On a recent drizzly December morning, a Sunset High School student came running into the school’s office. Out of breath, he apologized for being late, saying he knew a fifth-grade field trip was scheduled for that day and he didn’t want to let the staff down by not showing up. 

That’s the kind of relationship the staff and students at Sunset have created, according to principal Tony Fabricius, who said it’s what contributes to the school’s success. 

“He just comes here and he feels a sense of purpose and that we depend on him,” Fabricius said. “And then he feels he depends on us.” 

Along redwood-lined Elk Valley Cross Road lies Sunset High School, the only continuation high school in the Del Norte County Unified School District.  

At times, the school copes with a negative reputation, said Fabricius. But with the faculty’s creative approach to learning, he argues that Sunset is more than it may appear. 

The high school offers a variety of innovative programs designed to ensure that students who are at risk of failing to graduate receive a meaningful and effective education. 

“A lot of what we do is create opportunities for students to demonstrate their excellence or greatness or achievements in other ways that don’t include testing, exams, scoring,” Fabricius said. “We have to create relevance in different ways for them.” 

Continuation schools are alternative high school experiences for students 16 years and older who face the possibility of not graduating 

 

The schools are designed in part to help students accrue credits quickly. Districts with more than 100 12-graders are required by California law to have such schools, according to EdSource. “We are built for students to recover their credits quickly in order to graduate on time.  

So, that means we have to be very creative in what we do and how we do it. And we also have to recapture these students in a way that they feel relevant and important, or they feel like education and coming to school is relevant and important,” Fabricius said. 

The faculty and administration’s efforts have resulted in an attendance rate of 96.4%, a notable improvement from 87% over the past five years. By comparison, the attendance rate for one of the year’s model continuation schools in California is 85%-90%, according to the state Department of Education. 

For the seven years Fabricius has been Sunset’s principal, he and the faculty have worked to establish its reputation as a school where students can feel seen, valuable and confident in non-traditional ways. 

“That’s been the challenge,” said Farbricius. “A lot of what we do is helping to reverse that perception in the community of Sunset High School. Our students just show achievement in different ways.  

Many of the students enroll after struggling in a standard high school. At Sunset, they find different ways to learn“Many of them, for one reason or another, became ghosts at other school sites, meaning they fell between the cracks for whatever reason,” Fabricius said.  

“These are students who come here and we work them into what we do, and before you know it, they are students who are presenting, researching, writing scripts, creating activities, and facilitating and public speaking.” 

Sunset’s programs, such as Friday field trips, onsite farming and the poetry team, help the students learn through reciprocal teaching and hands-on projects. One member of their poetry team was the county’s poetry champion, who made it to the state competition in Sacramento.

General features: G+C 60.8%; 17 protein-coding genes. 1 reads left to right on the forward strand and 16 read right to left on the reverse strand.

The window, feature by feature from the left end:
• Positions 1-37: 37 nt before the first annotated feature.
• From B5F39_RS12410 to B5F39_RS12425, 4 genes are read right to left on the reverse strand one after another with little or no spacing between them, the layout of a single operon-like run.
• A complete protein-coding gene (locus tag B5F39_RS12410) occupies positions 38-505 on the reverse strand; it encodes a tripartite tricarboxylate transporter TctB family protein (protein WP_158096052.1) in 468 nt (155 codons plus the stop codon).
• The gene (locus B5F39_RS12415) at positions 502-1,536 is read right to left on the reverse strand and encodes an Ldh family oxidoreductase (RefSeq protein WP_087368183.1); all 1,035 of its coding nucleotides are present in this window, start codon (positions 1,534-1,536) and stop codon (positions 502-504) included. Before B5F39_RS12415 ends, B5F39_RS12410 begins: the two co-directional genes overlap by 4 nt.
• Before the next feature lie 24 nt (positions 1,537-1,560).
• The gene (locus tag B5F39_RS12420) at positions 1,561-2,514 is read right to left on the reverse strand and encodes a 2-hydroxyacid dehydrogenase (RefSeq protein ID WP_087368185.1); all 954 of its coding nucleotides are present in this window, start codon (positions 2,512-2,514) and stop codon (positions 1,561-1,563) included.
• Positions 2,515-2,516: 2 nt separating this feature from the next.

The Friday field trips, recently completed for the fall term, include a focus on providing an entertaining and educational day for every third- and fifth-grader in Del Norte County. The third-graders visit Sunset in the spring and the fifth-graders visit in the fall.   

“My favorite thing is trying to teach the (younger) kids and making sure that they have fun,” said 11th-grader Mikaila Marlin. “It’s actually given me a lot. It’s given me confidence to talk in front of people, because I definitely get nervousI’ve definitely learned a lot here.”

Sunset students use the field trips to help the fifth- and third-graders with woodworking projects, animal education, a redwood interpretive trail, mathematics and apple pressing. Leading the various projects gives the high school students practice in public speaking and leadership. 

“It’s an incredible program,” said teacher Kelly Troyna. “They can feel the difference in their own skills.” 

Each high school student plays a valuable role during the field trips, said Fabricius. “For these students, who again have felt either that they’ve given up or they’ve felt given up upon, now they feel relevant and they feel important and they feel accomplished.” 

 

In addition to the field trips, the high school’s teachers provide a trade career education, which is why the school has implemented an agricultural componentSunset has a small up-and-coming farm and some farm animals, so students can learn hands-on about the agriculture industry. 

The students also participate in Sources of Strength, a peer-led group centering on suicide prevention.  

Sunsets approach to learning, with creative activities and student self-reflection, is a labor of love for many of the teachers and staff. Their contributions often stray outside their job descriptions - bringing cookies for a schoolwide holiday party, as an example 

“You get a very huge sense of reward working at Sunset,” said FabriciusAgain, it's not easy what we do here. It’s tough, man. It’s a challenge. It’s emotional. 

“These kids deserve the effort that we give, and they're great kids. They sometimes don’t believe in themselves, and it’s up to us to instill in them that they’re worth it.” 

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